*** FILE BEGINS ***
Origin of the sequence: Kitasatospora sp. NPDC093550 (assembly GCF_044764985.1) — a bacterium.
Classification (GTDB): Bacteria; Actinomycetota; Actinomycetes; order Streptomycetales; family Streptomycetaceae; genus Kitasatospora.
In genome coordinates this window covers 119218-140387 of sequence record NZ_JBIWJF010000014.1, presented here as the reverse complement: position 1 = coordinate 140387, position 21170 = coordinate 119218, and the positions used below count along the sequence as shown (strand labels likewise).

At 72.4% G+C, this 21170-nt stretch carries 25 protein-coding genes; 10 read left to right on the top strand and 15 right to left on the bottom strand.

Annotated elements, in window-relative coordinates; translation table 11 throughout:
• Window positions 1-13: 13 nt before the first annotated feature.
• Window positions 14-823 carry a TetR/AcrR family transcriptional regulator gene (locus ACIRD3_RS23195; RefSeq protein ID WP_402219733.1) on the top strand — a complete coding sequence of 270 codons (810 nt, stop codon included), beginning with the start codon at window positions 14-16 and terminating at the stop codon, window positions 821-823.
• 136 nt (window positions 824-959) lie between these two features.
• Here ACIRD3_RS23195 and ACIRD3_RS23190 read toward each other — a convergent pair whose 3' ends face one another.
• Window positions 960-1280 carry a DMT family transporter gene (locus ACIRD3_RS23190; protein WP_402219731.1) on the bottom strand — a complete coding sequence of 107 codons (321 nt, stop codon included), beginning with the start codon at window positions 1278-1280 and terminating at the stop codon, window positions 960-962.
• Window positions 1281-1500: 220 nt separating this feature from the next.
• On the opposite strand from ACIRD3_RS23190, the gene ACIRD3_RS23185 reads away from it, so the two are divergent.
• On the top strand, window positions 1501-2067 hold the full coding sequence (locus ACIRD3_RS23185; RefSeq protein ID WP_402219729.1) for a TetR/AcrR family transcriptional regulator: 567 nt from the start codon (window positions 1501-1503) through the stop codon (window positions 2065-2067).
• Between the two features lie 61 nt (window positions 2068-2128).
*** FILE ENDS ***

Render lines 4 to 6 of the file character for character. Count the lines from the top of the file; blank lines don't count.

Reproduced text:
At 72.4% G+C, this 21170-nt stretch carries 25 protein-coding genes; 10 read left to right on the top strand and 15 right to left on the bottom strand.

Annotated elements, in window-relative coordinates; translation table 11 throughout:
• Window positions 1-13: 13 nt before the first annotated feature.